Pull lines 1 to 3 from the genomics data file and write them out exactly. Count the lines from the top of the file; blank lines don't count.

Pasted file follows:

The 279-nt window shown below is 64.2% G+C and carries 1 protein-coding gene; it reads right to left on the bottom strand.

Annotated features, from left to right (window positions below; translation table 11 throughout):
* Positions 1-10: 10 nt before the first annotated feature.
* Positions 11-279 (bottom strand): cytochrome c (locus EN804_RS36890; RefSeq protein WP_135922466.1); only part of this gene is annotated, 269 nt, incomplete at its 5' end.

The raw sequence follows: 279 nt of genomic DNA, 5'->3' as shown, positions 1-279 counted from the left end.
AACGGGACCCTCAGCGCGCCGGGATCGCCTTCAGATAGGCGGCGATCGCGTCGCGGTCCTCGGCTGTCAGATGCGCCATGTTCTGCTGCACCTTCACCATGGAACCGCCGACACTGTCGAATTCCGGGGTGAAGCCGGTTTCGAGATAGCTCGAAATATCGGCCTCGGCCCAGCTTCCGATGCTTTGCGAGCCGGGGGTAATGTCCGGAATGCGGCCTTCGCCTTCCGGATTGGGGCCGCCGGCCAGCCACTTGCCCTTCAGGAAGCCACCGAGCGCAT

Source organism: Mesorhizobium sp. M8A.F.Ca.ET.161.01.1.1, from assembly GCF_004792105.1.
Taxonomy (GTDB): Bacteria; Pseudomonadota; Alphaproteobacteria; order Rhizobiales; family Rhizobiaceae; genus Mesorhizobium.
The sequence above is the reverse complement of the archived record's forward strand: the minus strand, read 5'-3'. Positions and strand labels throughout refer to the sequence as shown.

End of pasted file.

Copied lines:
The 279-nt window shown below is 64.2% G+C and carries 1 protein-coding gene; it reads right to left on the bottom strand.

Annotated features, from left to right (window positions below; translation table 11 throughout):
* Positions 1-10: 10 nt before the first annotated feature.